Pop culture obsessives writing for the pop culture obsessed.

The Raveonettes: Lust Lust Lust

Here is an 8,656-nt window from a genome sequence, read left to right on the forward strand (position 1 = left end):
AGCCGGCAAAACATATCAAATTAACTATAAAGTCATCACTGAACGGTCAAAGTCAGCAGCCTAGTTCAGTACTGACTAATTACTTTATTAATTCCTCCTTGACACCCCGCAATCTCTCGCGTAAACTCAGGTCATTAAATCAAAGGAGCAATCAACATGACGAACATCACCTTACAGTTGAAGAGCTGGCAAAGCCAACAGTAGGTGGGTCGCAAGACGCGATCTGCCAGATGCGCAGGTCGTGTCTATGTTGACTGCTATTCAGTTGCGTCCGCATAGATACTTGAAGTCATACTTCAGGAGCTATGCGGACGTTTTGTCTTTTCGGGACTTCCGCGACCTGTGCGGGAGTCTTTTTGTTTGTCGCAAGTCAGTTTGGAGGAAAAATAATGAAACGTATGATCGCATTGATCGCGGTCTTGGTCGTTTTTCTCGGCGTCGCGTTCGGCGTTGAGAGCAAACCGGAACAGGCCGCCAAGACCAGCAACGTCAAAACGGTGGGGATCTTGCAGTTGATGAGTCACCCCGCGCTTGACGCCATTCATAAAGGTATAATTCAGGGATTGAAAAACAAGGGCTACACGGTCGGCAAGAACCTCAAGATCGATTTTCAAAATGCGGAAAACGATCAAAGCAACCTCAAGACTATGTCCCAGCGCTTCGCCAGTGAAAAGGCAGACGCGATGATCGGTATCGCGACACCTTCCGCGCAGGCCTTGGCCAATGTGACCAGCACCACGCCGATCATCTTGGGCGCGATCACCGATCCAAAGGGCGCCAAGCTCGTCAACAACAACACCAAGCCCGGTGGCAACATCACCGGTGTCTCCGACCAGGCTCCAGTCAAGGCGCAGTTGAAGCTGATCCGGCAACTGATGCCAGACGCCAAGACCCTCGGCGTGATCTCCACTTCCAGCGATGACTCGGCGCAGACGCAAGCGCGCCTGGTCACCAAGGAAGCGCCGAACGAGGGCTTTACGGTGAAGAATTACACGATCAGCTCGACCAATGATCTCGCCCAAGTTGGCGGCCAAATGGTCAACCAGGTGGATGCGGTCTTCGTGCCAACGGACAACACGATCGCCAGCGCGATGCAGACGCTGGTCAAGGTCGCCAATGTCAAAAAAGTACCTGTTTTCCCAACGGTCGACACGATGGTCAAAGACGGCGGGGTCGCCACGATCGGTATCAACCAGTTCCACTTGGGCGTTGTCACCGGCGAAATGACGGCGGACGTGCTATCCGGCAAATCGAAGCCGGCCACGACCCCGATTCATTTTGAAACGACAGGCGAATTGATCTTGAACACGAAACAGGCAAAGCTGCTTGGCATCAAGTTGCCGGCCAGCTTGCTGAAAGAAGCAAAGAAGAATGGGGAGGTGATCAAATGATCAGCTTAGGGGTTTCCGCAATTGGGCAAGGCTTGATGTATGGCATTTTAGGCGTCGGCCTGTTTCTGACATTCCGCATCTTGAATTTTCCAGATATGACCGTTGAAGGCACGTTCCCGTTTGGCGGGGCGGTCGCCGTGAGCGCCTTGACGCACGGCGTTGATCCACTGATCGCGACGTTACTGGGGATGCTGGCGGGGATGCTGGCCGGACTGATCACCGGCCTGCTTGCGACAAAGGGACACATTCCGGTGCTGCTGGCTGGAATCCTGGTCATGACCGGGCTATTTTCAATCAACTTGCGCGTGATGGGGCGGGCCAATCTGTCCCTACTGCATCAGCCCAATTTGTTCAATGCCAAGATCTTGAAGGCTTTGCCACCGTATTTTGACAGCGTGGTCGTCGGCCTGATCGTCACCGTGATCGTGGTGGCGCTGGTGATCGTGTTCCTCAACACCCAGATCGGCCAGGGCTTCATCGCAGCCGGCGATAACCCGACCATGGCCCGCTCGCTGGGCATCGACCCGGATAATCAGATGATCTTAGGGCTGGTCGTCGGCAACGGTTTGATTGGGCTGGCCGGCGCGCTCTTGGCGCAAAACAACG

The Raveonettes seem content to simply squeeze every imaginable ounce of usable influence out of The Jesus And Mary Chain. That's the essence of Lust Lust Lust, their third album, and that was the drive behind the two before it, though they also found time for occasional detours into Sonic Youth knockoffs. Lust Lust Lust doesn't look to the greatness of the first two JAMC albums, either: It sticks to the neutered sounds of later, drug-drained releases like Automatic, Honey's Dead, and Stoned And Dethroned. On "Blush," the guitar makes a decent noise, but when sonic plagiarism is this brazen, the songs need to be better. One big difference: The Raveonettes' prescription calls for the "sultry" vocals and fashion-forward presence of Sharin Foo, who still fails to distance herself from the Shirley Manson-meets-'90s-rockabilly/garage-rock-revival crutch. It's a narrow frame of reference that The Raveonettes seem likely to stick with; hopefully, on future albums, the songs will get more memorable than this batch.


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